As part of our ongoing mission to inspire and encourage people into working within our fantastic industry, we have carried out a series of interviews to show what a career in horticulture can look like. We went to Walberton & Binsted Nurseries in West Sussex and this time met Briony Howe, 25 year old Team Leader, and we asked her to answer a few questions for us.

Why do you enjoy working in horticulture?

I’ve always had a passion for horticulture from a young age, I’ve always enjoyed working with the plants and the environment and the people who have various skills and talents and I have always tried to learn from them.

What first interested you about horticulture?

The use of plants and different textures because every plant is different, I am always  in my greenhouse trying to find different ways of organising the plants. I always find it interesting because there is always something new to learn.

How did you get started in horticulture?

After gardening with my grandparents, I went to Merrist Wood college for 3 years and got a national diploma in horticulture. With a new found understanding of almost every aspect of horticulture, that helped me get into the industry. My first job was a work experience, 300 hours of working in a garden centre over Christmas.

Do you enjoy being able to work outside?

I love it, my family come from a more administration based background and I am the only one that likes being outdoors. I can’t stand sitting in an office all day constantly typing!

What can you tell me about an average day here, what do you get up to?

It differs, because I am a team leader I am not based in just one department. I am usually potting, despatch or propagation or general maintenance for the crop growers.

What’s the best part of the job?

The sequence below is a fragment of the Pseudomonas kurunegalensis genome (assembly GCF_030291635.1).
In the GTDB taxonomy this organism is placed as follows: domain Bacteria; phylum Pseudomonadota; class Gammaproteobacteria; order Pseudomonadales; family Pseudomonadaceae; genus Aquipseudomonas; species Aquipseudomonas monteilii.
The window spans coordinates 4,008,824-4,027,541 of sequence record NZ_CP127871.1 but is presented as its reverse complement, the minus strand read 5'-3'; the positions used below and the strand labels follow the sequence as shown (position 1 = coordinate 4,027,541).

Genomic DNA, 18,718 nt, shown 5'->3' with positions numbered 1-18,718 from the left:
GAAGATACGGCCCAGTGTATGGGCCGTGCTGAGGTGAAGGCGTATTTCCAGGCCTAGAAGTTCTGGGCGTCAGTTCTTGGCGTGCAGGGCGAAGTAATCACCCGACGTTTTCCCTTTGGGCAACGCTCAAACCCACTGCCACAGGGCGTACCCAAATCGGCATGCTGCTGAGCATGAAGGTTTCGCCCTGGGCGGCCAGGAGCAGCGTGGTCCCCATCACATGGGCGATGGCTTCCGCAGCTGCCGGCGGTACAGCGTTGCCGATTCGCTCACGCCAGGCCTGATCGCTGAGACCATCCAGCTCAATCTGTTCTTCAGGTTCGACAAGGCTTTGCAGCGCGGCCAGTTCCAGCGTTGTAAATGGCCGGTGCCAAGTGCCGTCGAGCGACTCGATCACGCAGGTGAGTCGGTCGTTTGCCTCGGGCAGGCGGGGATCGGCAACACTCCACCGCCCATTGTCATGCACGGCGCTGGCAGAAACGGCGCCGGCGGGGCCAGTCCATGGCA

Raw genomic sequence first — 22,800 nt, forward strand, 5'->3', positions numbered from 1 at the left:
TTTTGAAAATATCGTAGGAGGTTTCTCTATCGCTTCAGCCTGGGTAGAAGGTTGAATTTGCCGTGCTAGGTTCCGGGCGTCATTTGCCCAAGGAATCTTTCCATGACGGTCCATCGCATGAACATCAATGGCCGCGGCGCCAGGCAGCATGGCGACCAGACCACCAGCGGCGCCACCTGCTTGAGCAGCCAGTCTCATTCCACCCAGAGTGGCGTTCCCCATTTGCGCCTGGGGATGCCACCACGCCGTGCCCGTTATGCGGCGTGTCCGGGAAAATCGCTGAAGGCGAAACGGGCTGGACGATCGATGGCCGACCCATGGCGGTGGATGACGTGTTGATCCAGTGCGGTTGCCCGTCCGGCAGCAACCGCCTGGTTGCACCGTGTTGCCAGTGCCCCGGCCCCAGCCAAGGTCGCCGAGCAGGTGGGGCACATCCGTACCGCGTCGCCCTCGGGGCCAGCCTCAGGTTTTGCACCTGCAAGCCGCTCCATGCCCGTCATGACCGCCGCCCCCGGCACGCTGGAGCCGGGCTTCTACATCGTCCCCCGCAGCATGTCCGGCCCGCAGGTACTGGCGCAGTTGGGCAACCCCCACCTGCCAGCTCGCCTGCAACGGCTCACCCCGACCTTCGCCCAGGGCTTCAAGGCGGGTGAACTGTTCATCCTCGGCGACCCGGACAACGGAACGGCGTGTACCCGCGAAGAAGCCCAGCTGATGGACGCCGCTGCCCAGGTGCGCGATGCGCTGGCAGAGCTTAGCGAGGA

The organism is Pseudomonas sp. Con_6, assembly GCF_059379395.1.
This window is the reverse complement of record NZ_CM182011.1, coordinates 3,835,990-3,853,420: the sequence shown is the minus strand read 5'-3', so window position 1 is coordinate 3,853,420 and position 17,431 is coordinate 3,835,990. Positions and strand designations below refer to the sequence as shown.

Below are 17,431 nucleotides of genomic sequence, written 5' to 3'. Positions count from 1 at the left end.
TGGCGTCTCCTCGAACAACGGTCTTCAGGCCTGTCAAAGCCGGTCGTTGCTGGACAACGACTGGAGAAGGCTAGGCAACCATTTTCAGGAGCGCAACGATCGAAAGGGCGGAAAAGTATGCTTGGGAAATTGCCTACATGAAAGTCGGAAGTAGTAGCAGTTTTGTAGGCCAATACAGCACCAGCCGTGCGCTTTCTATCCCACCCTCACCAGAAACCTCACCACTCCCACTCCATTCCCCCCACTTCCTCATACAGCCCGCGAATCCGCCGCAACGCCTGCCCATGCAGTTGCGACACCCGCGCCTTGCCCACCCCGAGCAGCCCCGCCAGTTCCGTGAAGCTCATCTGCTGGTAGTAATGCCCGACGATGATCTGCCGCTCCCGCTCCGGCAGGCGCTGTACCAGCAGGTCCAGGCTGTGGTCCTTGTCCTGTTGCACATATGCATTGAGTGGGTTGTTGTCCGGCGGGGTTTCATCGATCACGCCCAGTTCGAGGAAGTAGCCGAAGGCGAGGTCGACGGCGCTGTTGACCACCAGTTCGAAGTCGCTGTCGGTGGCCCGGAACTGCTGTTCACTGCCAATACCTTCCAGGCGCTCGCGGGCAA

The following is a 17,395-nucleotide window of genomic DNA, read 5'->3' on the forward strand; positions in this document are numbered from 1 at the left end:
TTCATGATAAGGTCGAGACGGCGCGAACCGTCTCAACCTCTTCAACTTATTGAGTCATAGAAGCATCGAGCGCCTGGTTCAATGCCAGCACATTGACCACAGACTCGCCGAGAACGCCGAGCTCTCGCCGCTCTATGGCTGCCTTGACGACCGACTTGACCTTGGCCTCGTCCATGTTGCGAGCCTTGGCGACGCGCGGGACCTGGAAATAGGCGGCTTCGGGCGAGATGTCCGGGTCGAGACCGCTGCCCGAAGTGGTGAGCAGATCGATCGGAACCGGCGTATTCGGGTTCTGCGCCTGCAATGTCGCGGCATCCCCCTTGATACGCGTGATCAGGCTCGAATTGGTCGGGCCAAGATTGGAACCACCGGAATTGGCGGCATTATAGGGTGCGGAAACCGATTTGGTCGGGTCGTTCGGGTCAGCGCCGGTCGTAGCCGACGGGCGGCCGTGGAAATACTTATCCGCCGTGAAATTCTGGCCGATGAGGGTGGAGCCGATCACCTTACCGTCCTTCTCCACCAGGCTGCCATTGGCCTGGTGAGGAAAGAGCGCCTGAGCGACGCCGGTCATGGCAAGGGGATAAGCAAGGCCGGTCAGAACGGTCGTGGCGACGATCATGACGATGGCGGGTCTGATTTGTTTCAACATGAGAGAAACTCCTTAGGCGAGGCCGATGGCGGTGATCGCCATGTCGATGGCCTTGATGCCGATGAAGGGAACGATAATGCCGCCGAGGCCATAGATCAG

I think for me it’s being able to use my skills, because I am quite young people expect me not to have the level of experience that I do. but it’s great to be able to set targets and see how you can progress, get your hands dirty and see all the different aspects of a production nursery.

What is the most challenging part?

I think for me I’ve got Asperger’s so I have a communication problem. I try not to let it affect me and because I don’t have a lot of team leader experience it’s hard to explain to new staff members how we are doing things and changing things.

What is your biggest work achievement?

I think it’s being here for a year, my longest running job is here and I think that’s a great achievement, having the opportunity to work with such amazing people.

What advice would you give someone that’s looking to start working in the industry?

Because I had a good horticultural education I would say it’s best to get your education started first, and you can then use that education to gain experience. I would say don’t be afraid to try new things, there are loads of sectors in horticulture, if you’re not enjoying it don’t be afraid to try something else!

What would you like to do in the future?

I would love to be a manager of a department, I do love working with young plants and seeing them grow and then being sent off to the crop growers. That’s the direction I am going for, or I would love to have my own business, a small nursery maybe.

Overall why would you tell someone to work in horticulture?

It’s an adventure, there’s always something around the corner. Whoever is around you will always give advice on how you can adapt how you are doing your job. Just don’t be afraid to ask, people will be happy to help because we have all been in that position before.